Violence against women is a human rights violation, social justice and public health problem that touches every level of society in every part of the world. From young girls to older women, one out of every three is beaten, coerced into sex, or otherwise abused in her lifetime. WHO studies show that intimate partner violence is the most common form of violence against women worldwide.
Violence against women poses serious consequences to women’s health and well-being. Studies have linked violence against women and girls to a host of physical and mental health problems, such as broken bones, unwanted pregnancies, and depression. High-risk behaviors such as smoking, harmful use of alcohol and drugs, and unsafe sex are all significantly more frequent among victims of intimate partner and sexual violence.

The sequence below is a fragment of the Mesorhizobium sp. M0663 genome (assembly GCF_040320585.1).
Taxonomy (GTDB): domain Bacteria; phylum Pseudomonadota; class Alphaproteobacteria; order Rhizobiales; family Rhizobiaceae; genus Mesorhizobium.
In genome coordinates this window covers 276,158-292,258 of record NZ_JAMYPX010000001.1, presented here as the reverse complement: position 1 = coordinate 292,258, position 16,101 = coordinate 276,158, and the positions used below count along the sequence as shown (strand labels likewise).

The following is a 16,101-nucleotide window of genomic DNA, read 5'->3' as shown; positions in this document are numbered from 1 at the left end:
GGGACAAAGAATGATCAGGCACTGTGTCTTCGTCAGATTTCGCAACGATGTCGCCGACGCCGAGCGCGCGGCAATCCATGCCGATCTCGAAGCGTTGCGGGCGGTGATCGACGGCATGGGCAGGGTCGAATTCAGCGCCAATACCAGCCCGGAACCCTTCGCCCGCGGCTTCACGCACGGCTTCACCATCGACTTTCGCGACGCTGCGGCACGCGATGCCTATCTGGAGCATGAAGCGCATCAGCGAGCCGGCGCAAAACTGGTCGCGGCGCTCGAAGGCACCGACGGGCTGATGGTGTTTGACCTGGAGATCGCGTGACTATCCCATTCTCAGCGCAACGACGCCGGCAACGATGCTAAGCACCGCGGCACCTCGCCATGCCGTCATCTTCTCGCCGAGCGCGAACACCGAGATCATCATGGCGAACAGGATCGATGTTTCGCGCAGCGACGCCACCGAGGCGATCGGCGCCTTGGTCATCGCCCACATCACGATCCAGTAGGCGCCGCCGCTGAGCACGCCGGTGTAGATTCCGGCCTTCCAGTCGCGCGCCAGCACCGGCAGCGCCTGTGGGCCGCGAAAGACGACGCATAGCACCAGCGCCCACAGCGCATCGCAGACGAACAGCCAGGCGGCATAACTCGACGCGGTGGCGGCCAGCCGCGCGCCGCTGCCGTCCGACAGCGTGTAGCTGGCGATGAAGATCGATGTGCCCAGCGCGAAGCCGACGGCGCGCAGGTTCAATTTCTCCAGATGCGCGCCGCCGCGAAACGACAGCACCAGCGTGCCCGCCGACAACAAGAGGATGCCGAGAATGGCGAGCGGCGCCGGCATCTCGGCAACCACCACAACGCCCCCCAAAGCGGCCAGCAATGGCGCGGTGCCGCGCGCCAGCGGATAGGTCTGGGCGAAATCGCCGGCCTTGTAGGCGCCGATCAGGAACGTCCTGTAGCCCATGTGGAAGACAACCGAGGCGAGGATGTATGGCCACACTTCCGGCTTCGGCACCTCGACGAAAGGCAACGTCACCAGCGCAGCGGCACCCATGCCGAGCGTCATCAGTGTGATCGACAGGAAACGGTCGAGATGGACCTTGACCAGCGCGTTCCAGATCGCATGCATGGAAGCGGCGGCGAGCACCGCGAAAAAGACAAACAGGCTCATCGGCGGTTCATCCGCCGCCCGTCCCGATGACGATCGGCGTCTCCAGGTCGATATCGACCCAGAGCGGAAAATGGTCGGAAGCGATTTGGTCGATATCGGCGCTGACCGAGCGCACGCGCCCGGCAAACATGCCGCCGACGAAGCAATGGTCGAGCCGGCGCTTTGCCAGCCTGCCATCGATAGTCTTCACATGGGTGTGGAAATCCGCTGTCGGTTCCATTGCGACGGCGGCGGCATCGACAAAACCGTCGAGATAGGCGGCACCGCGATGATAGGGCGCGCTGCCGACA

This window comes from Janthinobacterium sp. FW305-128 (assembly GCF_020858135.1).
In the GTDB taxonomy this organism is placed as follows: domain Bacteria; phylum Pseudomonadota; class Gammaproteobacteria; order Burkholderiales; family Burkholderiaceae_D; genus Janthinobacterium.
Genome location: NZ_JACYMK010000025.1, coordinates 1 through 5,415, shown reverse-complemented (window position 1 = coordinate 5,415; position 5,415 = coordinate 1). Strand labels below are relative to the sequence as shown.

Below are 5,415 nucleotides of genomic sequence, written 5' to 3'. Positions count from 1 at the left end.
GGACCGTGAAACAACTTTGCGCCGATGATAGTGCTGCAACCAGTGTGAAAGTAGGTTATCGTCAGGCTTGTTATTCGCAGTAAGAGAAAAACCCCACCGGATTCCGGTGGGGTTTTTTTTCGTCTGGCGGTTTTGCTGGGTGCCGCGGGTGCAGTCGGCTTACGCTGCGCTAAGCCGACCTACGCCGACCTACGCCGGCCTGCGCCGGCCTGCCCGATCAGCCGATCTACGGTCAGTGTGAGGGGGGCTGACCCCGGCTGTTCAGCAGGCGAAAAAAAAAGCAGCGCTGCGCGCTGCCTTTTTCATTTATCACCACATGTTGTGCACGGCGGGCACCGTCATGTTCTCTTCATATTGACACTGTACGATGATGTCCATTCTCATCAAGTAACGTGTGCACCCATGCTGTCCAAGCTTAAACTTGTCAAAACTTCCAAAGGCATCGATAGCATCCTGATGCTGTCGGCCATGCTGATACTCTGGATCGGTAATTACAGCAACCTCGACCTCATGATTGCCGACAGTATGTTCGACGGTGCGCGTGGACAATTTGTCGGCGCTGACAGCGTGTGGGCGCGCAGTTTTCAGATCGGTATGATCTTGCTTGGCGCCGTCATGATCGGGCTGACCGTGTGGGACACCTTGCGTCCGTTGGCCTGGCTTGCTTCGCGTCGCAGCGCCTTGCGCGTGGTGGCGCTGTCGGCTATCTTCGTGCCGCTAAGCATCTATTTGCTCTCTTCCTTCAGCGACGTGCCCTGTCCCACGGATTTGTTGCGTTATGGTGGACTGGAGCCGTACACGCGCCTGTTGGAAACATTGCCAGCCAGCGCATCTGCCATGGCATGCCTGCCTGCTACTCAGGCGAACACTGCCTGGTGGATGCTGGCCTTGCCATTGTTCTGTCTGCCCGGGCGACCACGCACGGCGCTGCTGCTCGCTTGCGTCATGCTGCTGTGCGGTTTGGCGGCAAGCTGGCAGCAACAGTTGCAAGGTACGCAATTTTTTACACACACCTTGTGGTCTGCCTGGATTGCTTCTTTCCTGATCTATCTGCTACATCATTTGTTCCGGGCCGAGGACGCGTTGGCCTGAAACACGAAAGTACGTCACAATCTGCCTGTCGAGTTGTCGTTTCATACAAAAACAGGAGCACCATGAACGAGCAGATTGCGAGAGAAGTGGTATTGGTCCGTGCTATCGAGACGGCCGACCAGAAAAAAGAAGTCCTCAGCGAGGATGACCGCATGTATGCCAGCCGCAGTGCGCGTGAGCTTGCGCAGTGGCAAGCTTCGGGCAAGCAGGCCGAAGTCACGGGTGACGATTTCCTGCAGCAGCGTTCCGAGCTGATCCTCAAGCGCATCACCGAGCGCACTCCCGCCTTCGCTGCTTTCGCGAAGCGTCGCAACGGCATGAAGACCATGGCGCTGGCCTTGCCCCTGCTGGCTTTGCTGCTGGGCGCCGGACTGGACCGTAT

The health sector can play a vital role in responding to and preventing violence against women. This role includes helping to identify abuse early, providing victims with treatment, and referring women to appropriate and informed care. The health sector must also work to prevent violence from ever taking place. And as the public health approach to prevention clearly stipulates, the first step in preventing violence is to understand it and the health sector has a key role in helping us to measure and understand violence against women.